Further, you have the fact that dinosaurs and pterosaurs are closely related. Pterosaurs were the first vertebrate fliers, and some of the smaller ones were seemingly the equal of modern birds in terms if maneuverability and capability. Fossils also suggest that pterosaurs also had some sort of integumentary covering, akin to hair. Which, coupled with their active lifestyles, implies endothermy there, as well.

So, we have close relatives of dinosaurs being likely endothermic, and at least some dinosaurs themselves being endothermic. A reasonable conclusion might be that the “in between” critters were also endothermic. Of course, we have no direct evidence for most dinosaur species.

Oxygen levels were very low at the beginning of the Triassic (recovery from the permian extinction was just beginning). But neither dinosaurs nor mammals appear until the late Triassic, a good 25 million years after the beginning of the period. Oxygen levels were increasing during the Triassic, and reached 18% by the end of the Cretaceous.

It’s difficult to parse out exactly what time period you mean here, since you’re using present tense, but there are no “remaining sauropods” at this time.

Urk…I mean Sauropsida (reptiles).


Nitpick: my understanding is that birds descended from the saurischia, not the ornithischia.

Another Straight Dope perennial.

See, the trouble is that “warm blooded” and “cold blooded” are not well defined terms, and the more we learn about animal metabolism the more we learn that things are much more complicated than they appear.

There are animals that maintain constant body temperatures, either high or low, and these are called homeothermic (“same temperature”). There are animals that have varied body temperatures, and these are called poikilothermic…

Wait a second. No need to reinvent the wheel. Just read these:


I like how the articles break out homeo-vs poikilo thermy, endo vs exo thermy, and tachy vs brady metabolism.

See, a giant Jurassic sauropod probably didn’t have a mammal-like or bird-like metabolism, but that doesn’t mean it therefore had a crocodile-like or lizard-like metabolism. A sauropod that sits in the sun eating during the day isn’t going to cool off at night like a lizard does, because it’s surface area to volume ratio is much lower. That’s gigantothermy. Animals can be warm blooded at certain times and cold-blooded at rest, that’s heterothermy, like bats who assume room temperature when they sleep. Animals can have certain parts of their bodies warm and other parts at ambient temperature. Animals can have one metabolic system during one part of their life cycle, but change at a different part of their life cycle–that is, small juveniles will need different methods of thermoregulation than gigantic adults.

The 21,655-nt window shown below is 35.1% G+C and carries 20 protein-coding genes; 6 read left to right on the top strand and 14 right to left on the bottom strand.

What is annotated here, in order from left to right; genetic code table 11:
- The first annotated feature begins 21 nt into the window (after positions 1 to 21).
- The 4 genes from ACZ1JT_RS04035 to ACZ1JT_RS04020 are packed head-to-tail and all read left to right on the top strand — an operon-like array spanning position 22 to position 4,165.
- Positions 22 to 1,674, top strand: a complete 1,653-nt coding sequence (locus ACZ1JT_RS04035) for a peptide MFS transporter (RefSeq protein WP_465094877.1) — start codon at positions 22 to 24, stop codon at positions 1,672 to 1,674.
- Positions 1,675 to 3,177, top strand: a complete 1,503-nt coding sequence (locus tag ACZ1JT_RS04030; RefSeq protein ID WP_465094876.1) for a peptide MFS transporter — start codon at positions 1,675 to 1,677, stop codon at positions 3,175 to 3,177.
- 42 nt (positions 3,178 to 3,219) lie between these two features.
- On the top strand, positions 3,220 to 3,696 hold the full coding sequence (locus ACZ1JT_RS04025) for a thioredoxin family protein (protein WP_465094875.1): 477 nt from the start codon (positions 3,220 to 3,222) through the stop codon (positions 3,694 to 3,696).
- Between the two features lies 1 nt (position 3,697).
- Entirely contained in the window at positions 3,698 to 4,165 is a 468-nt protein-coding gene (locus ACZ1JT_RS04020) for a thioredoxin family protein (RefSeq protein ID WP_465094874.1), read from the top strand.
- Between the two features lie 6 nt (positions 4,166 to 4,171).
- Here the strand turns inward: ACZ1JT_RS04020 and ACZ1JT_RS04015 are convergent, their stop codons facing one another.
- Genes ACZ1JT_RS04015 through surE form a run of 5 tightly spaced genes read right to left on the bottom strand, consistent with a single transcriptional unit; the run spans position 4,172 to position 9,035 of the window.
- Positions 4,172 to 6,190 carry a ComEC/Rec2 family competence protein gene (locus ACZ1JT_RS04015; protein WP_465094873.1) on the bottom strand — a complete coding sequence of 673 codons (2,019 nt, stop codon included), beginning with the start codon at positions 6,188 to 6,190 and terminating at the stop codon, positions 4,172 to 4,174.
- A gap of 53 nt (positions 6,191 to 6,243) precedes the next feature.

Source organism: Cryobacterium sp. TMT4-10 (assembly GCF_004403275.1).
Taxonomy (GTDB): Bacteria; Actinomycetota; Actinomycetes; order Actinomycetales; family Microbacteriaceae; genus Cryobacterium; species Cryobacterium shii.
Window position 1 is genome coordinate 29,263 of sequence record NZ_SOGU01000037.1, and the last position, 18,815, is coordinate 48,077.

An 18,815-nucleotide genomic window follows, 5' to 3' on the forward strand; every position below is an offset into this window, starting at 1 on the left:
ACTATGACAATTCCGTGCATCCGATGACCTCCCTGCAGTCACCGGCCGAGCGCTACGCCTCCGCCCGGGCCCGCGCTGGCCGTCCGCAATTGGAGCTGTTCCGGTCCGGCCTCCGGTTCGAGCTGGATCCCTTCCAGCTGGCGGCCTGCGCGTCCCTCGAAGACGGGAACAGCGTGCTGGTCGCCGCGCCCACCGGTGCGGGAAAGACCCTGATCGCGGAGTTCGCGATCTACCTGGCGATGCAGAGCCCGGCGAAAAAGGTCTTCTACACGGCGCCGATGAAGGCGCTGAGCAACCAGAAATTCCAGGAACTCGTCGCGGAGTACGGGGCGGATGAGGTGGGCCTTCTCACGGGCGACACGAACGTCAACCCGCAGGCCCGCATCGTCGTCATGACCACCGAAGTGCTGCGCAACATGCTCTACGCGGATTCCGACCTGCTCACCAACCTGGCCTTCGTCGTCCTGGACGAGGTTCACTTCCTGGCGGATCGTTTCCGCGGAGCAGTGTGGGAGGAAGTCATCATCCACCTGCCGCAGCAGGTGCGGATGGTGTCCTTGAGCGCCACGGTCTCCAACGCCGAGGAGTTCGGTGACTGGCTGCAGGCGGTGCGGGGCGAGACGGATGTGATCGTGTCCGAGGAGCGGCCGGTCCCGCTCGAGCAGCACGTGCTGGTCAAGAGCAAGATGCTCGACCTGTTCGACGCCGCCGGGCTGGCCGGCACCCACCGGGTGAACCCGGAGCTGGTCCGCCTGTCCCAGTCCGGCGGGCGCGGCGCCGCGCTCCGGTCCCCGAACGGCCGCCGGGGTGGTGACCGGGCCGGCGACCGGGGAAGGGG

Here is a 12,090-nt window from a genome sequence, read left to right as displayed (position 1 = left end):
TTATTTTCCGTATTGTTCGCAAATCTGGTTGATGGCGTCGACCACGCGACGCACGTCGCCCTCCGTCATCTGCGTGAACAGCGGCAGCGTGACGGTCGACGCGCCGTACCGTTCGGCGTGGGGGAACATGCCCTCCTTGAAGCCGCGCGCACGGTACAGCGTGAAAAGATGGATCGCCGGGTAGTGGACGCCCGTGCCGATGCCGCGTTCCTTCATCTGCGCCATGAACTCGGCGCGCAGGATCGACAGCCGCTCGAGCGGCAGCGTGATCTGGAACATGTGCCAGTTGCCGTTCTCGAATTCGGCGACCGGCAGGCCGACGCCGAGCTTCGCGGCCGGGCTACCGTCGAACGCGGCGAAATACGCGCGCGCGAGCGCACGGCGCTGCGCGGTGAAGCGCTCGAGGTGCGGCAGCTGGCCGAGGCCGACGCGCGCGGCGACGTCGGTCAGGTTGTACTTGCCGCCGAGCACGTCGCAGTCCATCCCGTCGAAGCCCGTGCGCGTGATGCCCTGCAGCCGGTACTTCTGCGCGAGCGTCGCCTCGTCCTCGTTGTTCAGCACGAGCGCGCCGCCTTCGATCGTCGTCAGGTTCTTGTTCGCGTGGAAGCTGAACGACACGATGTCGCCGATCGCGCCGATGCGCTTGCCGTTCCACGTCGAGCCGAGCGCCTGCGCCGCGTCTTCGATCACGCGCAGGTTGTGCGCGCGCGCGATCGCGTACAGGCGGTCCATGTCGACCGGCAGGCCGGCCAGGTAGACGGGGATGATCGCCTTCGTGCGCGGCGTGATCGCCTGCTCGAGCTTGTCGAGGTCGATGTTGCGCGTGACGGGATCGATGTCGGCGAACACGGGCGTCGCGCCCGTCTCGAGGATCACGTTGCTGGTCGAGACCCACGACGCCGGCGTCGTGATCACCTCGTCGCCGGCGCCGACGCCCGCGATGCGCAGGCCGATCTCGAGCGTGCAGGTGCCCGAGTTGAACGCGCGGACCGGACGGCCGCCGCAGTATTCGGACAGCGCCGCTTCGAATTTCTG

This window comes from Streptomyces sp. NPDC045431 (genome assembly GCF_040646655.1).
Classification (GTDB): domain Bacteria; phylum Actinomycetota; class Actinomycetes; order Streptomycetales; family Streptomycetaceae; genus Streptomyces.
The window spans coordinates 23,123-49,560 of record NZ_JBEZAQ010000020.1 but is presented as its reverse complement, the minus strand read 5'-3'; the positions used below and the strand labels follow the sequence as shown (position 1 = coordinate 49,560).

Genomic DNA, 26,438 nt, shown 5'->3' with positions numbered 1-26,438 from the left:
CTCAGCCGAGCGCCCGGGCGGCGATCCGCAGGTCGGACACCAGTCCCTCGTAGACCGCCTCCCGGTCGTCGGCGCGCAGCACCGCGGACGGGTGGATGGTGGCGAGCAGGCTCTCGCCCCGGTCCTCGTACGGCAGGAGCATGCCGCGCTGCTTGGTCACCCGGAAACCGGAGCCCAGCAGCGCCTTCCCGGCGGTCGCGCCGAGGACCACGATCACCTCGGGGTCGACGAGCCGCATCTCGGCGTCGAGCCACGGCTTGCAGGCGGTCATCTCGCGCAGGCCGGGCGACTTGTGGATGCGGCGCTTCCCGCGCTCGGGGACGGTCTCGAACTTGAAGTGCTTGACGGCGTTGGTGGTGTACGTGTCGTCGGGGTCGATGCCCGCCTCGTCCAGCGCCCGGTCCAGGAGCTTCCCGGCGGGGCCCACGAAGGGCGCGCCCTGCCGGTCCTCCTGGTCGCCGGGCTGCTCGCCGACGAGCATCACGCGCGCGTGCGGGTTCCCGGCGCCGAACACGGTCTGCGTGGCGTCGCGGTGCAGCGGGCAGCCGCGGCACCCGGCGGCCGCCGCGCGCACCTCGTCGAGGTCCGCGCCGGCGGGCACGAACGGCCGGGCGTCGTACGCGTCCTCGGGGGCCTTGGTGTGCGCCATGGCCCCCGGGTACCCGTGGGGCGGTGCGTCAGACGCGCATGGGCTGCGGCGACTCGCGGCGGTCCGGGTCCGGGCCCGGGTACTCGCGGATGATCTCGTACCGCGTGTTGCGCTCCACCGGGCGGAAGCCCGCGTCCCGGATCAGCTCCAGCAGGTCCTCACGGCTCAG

Now, about oxygen levels. Sure, giant insects thrived during a period of high oxygen levels. But oxygen levels weren’t “higher in the past”, they have been both higher and lower. And dinosaurs and birds had much more efficient lungs than mammals, and it’s theorized that extremely low oxygen levels at the end of the Permian preferentially killed off the mammal-like reptiles in favor of the proto-dinosaurs. But the really big winner of the PT extinction was the mammal-like reptile Lystrosaurus. Lots of early Triassic strata contain nothing but Lystrosaurus…with all the other large animals extinct it must have multiplied like cockroaches once the plants returned. Peter Ward theorized that Lystrosaurs was a mountain species that was pre-adapted to low oxygen levels. Or perhaps it was just luck of the draw that enabled it to survive. http://en.wikipedia.org/wiki/Lystrosaurus.

No cite, but IIRC the most important thematic change relating to metabolism was the emergence of nutritious, fatty seeds as a concentrated food source, improving upon the predominant food source of pulpy, fibrous vegitation that required slow metabolism and long digestion. So, before seeds, vegetarian animals were like modern elephants and cattle, eating huge quantities of poor quality calorie sources and leaving admirable piles of fibrous dung.